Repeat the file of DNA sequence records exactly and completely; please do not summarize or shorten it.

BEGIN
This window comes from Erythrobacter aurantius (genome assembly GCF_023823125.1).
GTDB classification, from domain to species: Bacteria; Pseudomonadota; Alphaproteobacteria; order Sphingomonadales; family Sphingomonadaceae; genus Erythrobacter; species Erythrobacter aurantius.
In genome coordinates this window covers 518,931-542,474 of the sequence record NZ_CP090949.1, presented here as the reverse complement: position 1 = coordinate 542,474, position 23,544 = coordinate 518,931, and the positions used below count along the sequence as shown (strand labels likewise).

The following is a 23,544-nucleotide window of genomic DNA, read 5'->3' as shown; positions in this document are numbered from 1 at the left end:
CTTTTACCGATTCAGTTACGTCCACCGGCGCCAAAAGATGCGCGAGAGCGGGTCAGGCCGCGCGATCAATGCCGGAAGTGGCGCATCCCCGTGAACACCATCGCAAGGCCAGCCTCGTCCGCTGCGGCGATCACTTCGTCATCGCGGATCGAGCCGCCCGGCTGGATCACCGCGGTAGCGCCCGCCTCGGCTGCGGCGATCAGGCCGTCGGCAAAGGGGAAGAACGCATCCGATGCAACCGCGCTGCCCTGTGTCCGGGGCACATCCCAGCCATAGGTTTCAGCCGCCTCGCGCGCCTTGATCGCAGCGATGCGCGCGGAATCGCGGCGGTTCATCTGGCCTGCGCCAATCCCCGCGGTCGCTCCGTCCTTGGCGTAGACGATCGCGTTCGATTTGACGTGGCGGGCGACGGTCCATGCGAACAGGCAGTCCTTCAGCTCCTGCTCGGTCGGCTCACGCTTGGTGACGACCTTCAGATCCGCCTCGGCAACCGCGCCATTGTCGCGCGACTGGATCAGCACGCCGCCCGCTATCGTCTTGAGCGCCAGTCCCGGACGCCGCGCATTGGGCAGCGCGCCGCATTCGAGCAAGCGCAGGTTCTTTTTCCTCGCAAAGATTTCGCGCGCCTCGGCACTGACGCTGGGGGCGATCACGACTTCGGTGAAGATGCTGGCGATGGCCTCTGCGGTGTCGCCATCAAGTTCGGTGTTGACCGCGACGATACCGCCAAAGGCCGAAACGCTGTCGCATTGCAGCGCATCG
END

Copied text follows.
This window comes from Erythrobacter aurantius (genome assembly GCF_023823125.1).
GTDB classification, from domain to species: Bacteria; Pseudomonadota; Alphaproteobacteria; order Sphingomonadales; family Sphingomonadaceae; genus Erythrobacter; species Erythrobacter aurantius.
In genome coordinates this window covers 518,931-542,474 of the sequence record NZ_CP090949.1, presented here as the reverse complement: position 1 = coordinate 542,474, position 23,544 = coordinate 518,931, and the positions used below count along the sequence as shown (strand labels likewise).

The following is a 23,544-nucleotide window of genomic DNA, read 5'->3' as shown; positions in this document are numbered from 1 at the left end:
CTTTTACCGATTCAGTTACGTCCACCGGCGCCAAAAGATGCGCGAGAGCGGGTCAGGCCGCGCGATCAATGCCGGAAGTGGCGCATCCCCGTGAACACCATCGCAAGGCCAGCCTCGTCCGCTGCGGCGATCACTTCGTCATCGCGGATCGAGCCGCCCGGCTGGATCACCGCGGTAGCGCCCGCCTCGGCTGCGGCGATCAGGCCGTCGGCAAAGGGGAAGAACGCATCCGATGCAACCGCGCTGCCCTGTGTCCGGGGCACATCCCAGCCATAGGTTTCAGCCGCCTCGCGCGCCTTGATCGCAGCGATGCGCGCGGAATCGCGGCGGTTCATCTGGCCTGCGCCAATCCCCGCGGTCGCTCCGTCCTTGGCGTAGACGATCGCGTTCGATTTGACGTGGCGGGCGACGGTCCATGCGAACAGGCAGTCCTTCAGCTCCTGCTCGGTCGGCTCACGCTTGGTGACGACCTTCAGATCCGCCTCGGCAACCGCGCCATTGTCGCGCGACTGGATCAGCACGCCGCCCGCTATCGTCTTGAGCGCCAGTCCCGGACGCCGCGCATTGGGCAGCGCGCCGCATTCGAGCAAGCGCAGGTTCTTTTTCCTCGCAAAGATTTCGCGCGCCTCGGCACTGACGCTGGGGGCGATCACGACTTCGGTGAAGATGCTGGCGATGGCCTCTGCGGTGTCGCCATCAAGTTCGGTGTTGACCGCGACGATACCGCCAAAGGCCGAAACGCTGTCGCATTGCAGCGCATCG